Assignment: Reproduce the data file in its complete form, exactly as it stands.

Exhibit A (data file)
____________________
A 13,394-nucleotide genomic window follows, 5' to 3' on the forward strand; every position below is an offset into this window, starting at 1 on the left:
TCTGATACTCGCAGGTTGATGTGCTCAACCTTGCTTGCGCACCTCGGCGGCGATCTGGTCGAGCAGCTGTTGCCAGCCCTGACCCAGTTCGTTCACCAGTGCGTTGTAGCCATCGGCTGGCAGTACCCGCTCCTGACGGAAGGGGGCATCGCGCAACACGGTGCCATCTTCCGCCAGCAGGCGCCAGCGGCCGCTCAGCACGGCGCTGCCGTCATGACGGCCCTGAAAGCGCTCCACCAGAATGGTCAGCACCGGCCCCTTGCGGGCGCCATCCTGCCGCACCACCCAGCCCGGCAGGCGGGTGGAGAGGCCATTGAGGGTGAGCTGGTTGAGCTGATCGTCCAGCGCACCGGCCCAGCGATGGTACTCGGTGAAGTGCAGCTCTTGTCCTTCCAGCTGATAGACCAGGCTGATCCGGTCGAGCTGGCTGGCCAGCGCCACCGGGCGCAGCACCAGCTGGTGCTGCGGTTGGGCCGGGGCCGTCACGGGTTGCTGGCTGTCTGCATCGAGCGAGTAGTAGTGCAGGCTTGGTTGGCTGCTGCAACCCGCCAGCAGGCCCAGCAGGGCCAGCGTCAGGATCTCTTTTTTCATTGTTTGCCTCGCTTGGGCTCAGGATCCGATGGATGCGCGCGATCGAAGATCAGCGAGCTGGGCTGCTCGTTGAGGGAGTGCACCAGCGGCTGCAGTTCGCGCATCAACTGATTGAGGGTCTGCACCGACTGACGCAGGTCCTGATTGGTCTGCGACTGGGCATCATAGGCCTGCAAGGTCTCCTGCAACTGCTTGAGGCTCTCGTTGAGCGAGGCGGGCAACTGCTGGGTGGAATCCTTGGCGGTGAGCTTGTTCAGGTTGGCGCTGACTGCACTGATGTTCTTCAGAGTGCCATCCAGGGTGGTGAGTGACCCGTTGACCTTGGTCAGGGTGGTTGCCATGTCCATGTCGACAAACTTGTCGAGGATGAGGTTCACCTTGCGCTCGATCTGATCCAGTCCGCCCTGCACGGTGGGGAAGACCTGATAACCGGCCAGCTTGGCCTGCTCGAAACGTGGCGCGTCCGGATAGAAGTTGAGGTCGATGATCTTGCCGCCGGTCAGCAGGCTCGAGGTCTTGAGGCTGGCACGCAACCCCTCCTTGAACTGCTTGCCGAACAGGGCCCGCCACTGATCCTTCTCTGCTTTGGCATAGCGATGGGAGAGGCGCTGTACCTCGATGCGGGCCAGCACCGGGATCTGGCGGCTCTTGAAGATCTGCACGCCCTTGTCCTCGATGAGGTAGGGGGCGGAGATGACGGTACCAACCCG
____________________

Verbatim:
A 13,394-nucleotide genomic window follows, 5' to 3' on the forward strand; every position below is an offset into this window, starting at 1 on the left:
TCTGATACTCGCAGGTTGATGTGCTCAACCTTGCTTGCGCACCTCGGCGGCGATCTGGTCGAGCAGCTGTTGCCAGCCCTGACCCAGTTCGTTCACCAGTGCGTTGTAGCCATCGGCTGGCAGTACCCGCTCCTGACGGAAGGGGGCATCGCGCAACACGGTGCCATCTTCCGCCAGCAGGCGCCAGCGGCCGCTCAGCACGGCGCTGCCGTCATGACGGCCCTGAAAGCGCTCCACCAGAATGGTCAGCACCGGCCCCTTGCGGGCGCCATCCTGCCGCACCACCCAGCCCGGCAGGCGGGTGGAGAGGCCATTGAGGGTGAGCTGGTTGAGCTGATCGTCCAGCGCACCGGCCCAGCGATGGTACTCGGTGAAGTGCAGCTCTTGTCCTTCCAGCTGATAGACCAGGCTGATCCGGTCGAGCTGGCTGGCCAGCGCCACCGGGCGCAGCACCAGCTGGTGCTGCGGTTGGGCCGGGGCCGTCACGGGTTGCTGGCTGTCTGCATCGAGCGAGTAGTAGTGCAGGCTTGGTTGGCTGCTGCAACCCGCCAGCAGGCCCAGCAGGGCCAGCGTCAGGATCTCTTTTTTCATTGTTTGCCTCGCTTGGGCTCAGGATCCGATGGATGCGCGCGATCGAAGATCAGCGAGCTGGGCTGCTCGTTGAGGGAGTGCACCAGCGGCTGCAGTTCGCGCATCAACTGATTGAGGGTCTGCACCGACTGACGCAGGTCCTGATTGGTCTGCGACTGGGCATCATAGGCCTGCAAGGTCTCCTGCAACTGCTTGAGGCTCTCGTTGAGCGAGGCGGGCAACTGCTGGGTGGAATCCTTGGCGGTGAGCTTGTTCAGGTTGGCGCTGACTGCACTGATGTTCTTCAGAGTGCCATCCAGGGTGGTGAGTGACCCGTTGACCTTGGTCAGGGTGGTTGCCATGTCCATGTCGACAAACTTGTCGAGGATGAGGTTCACCTTGCGCTCGATCTGATCCAGTCCGCCCTGCACGGTGGGGAAGACCTGATAACCGGCCAGCTTGGCCTGCTCGAAACGTGGCGCGTCCGGATAGAAGTTGAGGTCGATGATCTTGCCGCCGGTCAGCAGGCTCGAGGTCTTGAGGCTGGCACGCAACCCCTCCTTGAACTGCTTGCCGAACAGGGCCCGCCACTGATCCTTCTCTGCTTTGGCATAGCGATGGGAGAGGCGCTGTACCTCGATGCGGGCCAGCACCGGGATCTGGCGGCTCTTGAAGATCTGCACGCCCTTGTCCTCGATGAGGTAGGGGGCGGAGATGACGGTACCAACCCG